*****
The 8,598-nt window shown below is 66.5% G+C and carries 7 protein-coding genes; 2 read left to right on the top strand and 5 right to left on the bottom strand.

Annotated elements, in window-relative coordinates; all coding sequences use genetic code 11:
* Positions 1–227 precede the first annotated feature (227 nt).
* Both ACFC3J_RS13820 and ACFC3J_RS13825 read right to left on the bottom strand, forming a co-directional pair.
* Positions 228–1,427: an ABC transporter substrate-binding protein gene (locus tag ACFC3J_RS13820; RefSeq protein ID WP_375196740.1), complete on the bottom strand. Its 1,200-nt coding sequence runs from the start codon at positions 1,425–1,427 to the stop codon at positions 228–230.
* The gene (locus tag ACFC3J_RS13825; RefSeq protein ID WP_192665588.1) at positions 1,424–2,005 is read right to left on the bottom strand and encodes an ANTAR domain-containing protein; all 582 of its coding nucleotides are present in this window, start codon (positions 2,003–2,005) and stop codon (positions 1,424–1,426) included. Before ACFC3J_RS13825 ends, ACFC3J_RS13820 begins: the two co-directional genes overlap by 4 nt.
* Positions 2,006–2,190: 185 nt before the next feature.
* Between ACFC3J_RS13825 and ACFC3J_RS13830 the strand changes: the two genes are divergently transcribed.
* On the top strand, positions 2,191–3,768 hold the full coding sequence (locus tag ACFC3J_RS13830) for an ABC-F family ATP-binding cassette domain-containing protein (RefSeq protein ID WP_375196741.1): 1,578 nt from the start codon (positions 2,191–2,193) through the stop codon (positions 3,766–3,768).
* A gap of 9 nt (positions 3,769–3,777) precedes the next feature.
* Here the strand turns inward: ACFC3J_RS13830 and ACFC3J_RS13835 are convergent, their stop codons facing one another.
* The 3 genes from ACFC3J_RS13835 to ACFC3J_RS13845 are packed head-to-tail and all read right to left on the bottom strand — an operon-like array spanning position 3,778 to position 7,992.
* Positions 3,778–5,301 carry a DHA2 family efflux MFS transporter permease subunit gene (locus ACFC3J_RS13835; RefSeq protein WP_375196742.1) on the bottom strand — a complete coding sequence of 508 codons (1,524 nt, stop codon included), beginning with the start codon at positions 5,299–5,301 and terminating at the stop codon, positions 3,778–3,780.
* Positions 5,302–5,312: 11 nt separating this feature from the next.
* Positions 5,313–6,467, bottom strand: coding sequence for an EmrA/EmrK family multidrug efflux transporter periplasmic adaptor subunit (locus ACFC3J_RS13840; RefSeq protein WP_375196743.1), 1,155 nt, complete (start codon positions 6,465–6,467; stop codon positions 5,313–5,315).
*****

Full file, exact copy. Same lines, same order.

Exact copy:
The 8,598-nt window shown below is 66.5% G+C and carries 7 protein-coding genes; 2 read left to right on the top strand and 5 right to left on the bottom strand.

Annotated elements, in window-relative coordinates; all coding sequences use genetic code 11:
* Positions 1–227 precede the first annotated feature (227 nt).
* Both ACFC3J_RS13820 and ACFC3J_RS13825 read right to left on the bottom strand, forming a co-directional pair.
* Positions 228–1,427: an ABC transporter substrate-binding protein gene (locus tag ACFC3J_RS13820; RefSeq protein ID WP_375196740.1), complete on the bottom strand. Its 1,200-nt coding sequence runs from the start codon at positions 1,425–1,427 to the stop codon at positions 228–230.
* The gene (locus tag ACFC3J_RS13825; RefSeq protein ID WP_192665588.1) at positions 1,424–2,005 is read right to left on the bottom strand and encodes an ANTAR domain-containing protein; all 582 of its coding nucleotides are present in this window, start codon (positions 2,003–2,005) and stop codon (positions 1,424–1,426) included. Before ACFC3J_RS13825 ends, ACFC3J_RS13820 begins: the two co-directional genes overlap by 4 nt.
* Positions 2,006–2,190: 185 nt before the next feature.
* Between ACFC3J_RS13825 and ACFC3J_RS13830 the strand changes: the two genes are divergently transcribed.
* On the top strand, positions 2,191–3,768 hold the full coding sequence (locus tag ACFC3J_RS13830) for an ABC-F family ATP-binding cassette domain-containing protein (RefSeq protein ID WP_375196741.1): 1,578 nt from the start codon (positions 2,191–2,193) through the stop codon (positions 3,766–3,768).
* A gap of 9 nt (positions 3,769–3,777) precedes the next feature.
* Here the strand turns inward: ACFC3J_RS13830 and ACFC3J_RS13835 are convergent, their stop codons facing one another.
* The 3 genes from ACFC3J_RS13835 to ACFC3J_RS13845 are packed head-to-tail and all read right to left on the bottom strand — an operon-like array spanning position 3,778 to position 7,992.
* Positions 3,778–5,301 carry a DHA2 family efflux MFS transporter permease subunit gene (locus ACFC3J_RS13835; RefSeq protein WP_375196742.1) on the bottom strand — a complete coding sequence of 508 codons (1,524 nt, stop codon included), beginning with the start codon at positions 5,299–5,301 and terminating at the stop codon, positions 3,778–3,780.
* Positions 5,302–5,312: 11 nt separating this feature from the next.
* Positions 5,313–6,467, bottom strand: coding sequence for an EmrA/EmrK family multidrug efflux transporter periplasmic adaptor subunit (locus ACFC3J_RS13840; RefSeq protein WP_375196743.1), 1,155 nt, complete (start codon positions 6,465–6,467; stop codon positions 5,313–5,315).